Within a year, the family was shuttled to Westerbork, a Dutch refugee camp in northeastern Holland, where they were granted an American visa. They would depart for the United States in March 1940, a trip that became delayed until June of that year.
By mid-May, however, the Nazis invaded and began occupying Holland. The Blumenthals, and all Jews at Westerbork and other camps, lost all hopes of freedom and would endure five more years of ever-worsening famine, disease and unimaginable brutality.
“It’s a mindset you’ll never understand. Germany was one of the most cultured nations in the world, but what they did to men women children, babies … to twins,” Lazan said. “These men and women (who ran the camps) went home in the evening like it was a 9-5 job.”
After four years at Westerbork, the Blumenthals were shuttled to Bergen-Belsen, the concentration camp where Anne Frank died. Had she lived, Lazan said, Frank’s story would have been much like her own.
“All I could see, as I stepped down onto the ground, were the tall, shiny black boots of the S.S. officers and their dogs — huge, restless and mean-looking,” Lazan wrote. “I was 9 years old, and small for my age. The jaws and fanged teeth of the barking and leaping police dogs were exactly at my eye level … I was very, very frightened.”
Lazan soon began a routine; if she could find four perfect pebbles, it would keep her family together and alive. It was a ritual she repeated countless times during the dismal days at Bergen-Belsen death camp.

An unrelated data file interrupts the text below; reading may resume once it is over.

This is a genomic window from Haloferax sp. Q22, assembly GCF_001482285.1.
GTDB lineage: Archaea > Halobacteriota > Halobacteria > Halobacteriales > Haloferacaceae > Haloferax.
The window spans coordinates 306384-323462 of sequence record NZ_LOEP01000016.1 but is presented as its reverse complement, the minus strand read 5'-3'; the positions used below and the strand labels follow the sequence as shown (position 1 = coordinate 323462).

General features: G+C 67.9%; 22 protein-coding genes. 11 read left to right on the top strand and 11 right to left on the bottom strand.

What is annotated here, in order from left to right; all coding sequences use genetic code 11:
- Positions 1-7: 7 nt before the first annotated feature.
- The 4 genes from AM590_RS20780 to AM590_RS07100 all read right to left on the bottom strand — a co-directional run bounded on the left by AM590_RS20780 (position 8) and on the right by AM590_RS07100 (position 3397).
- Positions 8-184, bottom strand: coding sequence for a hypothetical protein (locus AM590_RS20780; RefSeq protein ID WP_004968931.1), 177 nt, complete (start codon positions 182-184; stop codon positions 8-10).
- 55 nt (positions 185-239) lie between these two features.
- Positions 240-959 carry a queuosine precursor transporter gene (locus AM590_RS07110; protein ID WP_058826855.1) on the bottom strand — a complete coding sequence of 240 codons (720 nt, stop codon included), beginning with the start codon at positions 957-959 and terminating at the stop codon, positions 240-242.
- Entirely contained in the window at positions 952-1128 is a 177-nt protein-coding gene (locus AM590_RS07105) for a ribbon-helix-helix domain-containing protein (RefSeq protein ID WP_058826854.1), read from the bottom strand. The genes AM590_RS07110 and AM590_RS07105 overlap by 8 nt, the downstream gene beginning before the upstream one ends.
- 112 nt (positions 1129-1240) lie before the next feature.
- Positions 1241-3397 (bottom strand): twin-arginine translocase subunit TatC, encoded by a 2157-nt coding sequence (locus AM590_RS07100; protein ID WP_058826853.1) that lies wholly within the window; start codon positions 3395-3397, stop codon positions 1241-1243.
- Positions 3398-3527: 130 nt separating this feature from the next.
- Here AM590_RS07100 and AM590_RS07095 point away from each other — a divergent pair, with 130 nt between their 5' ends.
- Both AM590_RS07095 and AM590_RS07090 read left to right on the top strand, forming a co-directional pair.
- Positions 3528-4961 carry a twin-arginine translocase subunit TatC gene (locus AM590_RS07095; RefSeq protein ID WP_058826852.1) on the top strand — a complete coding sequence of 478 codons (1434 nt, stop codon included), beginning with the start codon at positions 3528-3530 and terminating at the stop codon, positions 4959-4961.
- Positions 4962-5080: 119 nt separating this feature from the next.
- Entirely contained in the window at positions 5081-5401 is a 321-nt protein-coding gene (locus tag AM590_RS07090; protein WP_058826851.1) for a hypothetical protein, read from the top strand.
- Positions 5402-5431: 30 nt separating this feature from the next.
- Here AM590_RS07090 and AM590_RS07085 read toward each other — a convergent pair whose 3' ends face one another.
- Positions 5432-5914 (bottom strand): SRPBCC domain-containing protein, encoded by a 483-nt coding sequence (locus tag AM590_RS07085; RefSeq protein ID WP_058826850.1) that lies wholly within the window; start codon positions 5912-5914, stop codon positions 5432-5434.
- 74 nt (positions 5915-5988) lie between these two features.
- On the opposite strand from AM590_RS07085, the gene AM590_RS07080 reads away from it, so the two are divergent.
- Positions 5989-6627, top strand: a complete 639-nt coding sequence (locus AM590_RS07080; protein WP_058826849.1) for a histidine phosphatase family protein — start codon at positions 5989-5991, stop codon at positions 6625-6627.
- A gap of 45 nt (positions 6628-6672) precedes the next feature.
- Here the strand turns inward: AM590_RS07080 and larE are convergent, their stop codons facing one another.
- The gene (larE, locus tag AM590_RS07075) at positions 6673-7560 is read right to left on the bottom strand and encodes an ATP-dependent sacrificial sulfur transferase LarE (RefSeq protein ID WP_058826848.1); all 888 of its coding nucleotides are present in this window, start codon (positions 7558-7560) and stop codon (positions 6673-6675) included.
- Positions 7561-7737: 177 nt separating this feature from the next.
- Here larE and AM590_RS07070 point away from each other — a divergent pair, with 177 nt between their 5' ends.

Separated from her father and brother, Lazan clung to her mother as typhus, starvation and Nazi brutality ravaged the camp. When someone escaped, or committed suicide, punishment ensued. Lazan said prisoners were often forced to stand, unmoving, at roll call, without food or water, enduring harsh weather in ragged clothing, sometimes until nightfall.
On April 9, 1945, on the eve of German surrender, the prisoners were herded into the cars of a “death train” to be slaughtered, but the train never arrived at its destination. In the early morning hours of April 23, after many of the passengers died of disease and starvation, the survivors were liberated by Russian soldiers on Poland’s border.